Petite Sirah So Far

A little later than I had planned, but I racked the wine yesterday (Saturday) to get it off the residual yeast. It also gave me a good opportunity to see how things are progressing. The two yeast batches are definitely on different tracks.

To rack them, since I only have two 5 gallon carboys, I needed to rack them into a sanitized bucket, clean/sanitize the carboy, then rack it back in. To top them off, I used the excess wine I had put into one gallon jugs.

In the end, after topping up with the appropriate yeast batch, I combined the two excess jugs into a single one gallon jug. Keeping them separate would have left too much headroom and for future toppings-up I figure any residual fermentation will be completely done and all the available sugar gone. But I had slightly more than a gallon left, so I also got a half bottle which I combined with the the clearer dregs left after the rackings, to get a rough blend that I started drinking last night (more on that below).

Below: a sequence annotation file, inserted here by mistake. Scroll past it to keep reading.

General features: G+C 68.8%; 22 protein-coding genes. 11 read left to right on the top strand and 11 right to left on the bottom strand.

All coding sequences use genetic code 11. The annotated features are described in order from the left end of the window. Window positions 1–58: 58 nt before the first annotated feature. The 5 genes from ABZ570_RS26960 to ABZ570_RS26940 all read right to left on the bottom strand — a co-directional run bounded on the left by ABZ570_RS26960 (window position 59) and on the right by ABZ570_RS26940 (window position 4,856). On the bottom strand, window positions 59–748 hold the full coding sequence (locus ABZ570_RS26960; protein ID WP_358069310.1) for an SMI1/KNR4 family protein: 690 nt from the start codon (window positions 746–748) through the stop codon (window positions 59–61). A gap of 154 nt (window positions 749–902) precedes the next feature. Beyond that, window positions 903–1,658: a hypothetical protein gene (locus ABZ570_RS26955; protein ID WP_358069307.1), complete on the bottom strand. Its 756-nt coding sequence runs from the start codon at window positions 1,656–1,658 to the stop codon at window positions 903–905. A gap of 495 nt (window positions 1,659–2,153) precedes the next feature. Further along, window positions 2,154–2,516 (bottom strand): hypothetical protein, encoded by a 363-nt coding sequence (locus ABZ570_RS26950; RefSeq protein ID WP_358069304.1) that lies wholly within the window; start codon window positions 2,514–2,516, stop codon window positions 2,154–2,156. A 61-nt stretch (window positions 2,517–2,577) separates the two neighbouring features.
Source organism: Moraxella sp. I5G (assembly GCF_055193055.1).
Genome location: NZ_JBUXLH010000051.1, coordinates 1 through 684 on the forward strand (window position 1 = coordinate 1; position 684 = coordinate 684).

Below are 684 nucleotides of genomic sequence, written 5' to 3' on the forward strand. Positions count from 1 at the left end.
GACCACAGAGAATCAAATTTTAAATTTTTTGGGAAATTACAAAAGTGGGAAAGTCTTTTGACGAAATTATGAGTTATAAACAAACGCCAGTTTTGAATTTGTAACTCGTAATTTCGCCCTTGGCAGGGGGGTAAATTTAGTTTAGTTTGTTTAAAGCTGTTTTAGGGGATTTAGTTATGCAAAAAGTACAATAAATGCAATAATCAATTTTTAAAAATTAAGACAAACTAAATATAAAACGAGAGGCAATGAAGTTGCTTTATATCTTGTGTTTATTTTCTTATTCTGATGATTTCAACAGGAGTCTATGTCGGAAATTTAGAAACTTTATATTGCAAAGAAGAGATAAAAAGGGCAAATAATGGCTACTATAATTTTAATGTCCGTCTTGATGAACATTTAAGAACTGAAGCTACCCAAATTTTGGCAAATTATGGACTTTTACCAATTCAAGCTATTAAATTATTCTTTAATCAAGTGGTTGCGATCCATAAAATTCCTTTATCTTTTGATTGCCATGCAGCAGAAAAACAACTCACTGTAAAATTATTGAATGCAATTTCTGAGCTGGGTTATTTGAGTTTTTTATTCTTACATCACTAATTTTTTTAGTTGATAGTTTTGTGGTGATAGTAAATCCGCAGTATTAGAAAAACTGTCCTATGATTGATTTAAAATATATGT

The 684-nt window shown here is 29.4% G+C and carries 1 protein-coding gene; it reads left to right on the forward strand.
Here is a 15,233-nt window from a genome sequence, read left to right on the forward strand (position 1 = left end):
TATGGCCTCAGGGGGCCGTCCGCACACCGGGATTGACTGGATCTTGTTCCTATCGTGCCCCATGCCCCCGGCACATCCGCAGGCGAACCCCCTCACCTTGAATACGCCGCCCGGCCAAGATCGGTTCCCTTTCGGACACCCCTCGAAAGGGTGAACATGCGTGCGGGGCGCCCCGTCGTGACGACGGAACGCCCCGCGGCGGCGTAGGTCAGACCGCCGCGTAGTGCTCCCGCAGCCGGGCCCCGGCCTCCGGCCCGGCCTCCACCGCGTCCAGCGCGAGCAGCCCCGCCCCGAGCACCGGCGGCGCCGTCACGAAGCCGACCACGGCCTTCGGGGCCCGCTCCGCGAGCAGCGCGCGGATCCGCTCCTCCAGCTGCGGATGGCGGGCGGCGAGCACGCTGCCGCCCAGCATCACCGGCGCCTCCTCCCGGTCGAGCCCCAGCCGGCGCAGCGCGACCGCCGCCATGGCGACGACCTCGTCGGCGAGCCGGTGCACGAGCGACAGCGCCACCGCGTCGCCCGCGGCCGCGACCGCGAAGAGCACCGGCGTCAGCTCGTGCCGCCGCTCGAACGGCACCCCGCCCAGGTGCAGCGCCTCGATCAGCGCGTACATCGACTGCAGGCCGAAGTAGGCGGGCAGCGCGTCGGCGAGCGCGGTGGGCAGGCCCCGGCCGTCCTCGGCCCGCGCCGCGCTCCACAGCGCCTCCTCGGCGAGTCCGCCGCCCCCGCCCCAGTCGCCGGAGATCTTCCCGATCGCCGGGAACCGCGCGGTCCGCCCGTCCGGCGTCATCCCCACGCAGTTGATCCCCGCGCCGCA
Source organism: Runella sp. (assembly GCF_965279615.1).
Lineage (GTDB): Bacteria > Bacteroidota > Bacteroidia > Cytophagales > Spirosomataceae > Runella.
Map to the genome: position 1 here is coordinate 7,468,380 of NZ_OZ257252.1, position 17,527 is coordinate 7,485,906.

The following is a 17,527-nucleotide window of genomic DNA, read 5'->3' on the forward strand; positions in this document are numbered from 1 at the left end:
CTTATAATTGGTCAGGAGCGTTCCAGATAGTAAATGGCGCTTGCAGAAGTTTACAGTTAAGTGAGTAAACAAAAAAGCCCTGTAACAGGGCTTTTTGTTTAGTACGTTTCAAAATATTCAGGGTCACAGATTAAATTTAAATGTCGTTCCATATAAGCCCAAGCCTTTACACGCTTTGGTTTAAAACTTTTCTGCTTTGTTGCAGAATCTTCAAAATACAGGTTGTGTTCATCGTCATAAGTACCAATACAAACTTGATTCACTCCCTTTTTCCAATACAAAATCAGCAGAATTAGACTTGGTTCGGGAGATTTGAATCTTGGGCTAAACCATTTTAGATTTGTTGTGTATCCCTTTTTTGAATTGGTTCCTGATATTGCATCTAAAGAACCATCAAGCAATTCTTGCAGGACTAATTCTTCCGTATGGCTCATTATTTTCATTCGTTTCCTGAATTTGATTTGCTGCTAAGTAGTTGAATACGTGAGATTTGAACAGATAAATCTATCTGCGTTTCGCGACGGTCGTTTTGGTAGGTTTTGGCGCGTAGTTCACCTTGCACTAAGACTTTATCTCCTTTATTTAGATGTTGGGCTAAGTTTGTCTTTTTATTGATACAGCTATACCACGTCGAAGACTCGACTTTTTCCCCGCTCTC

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Pressing and Waiting

One casualty of the pressing

Last weekend was a little too busy with winemaking to do much blogging. So, a lot went down!

Last Friday (10/4), after a week and a half of fermentation, the bin running with the D21 yeast had reached 1.000 specific gravity, so I figured it was time to press. Immediately after taking the measurement, though, I had my doubts. I had taken the sample from the top of the bin, and since alcohol rises in water, I figured I may be biasing my sample a bit. The must was still foaming when I punched it down, telling me that it was still going, so that lined up.

Despite my reasonable doubts, I was still going to press the next day though. The RP-15 was starting to taste a bit tannic, so I figured it would be good to get it off the skins and stems. I bet that the downside would simply be that the wine would be lighter than a typical Petite Sirah, which was a risk I’d take over having it sit unprotected, not-fermenting.

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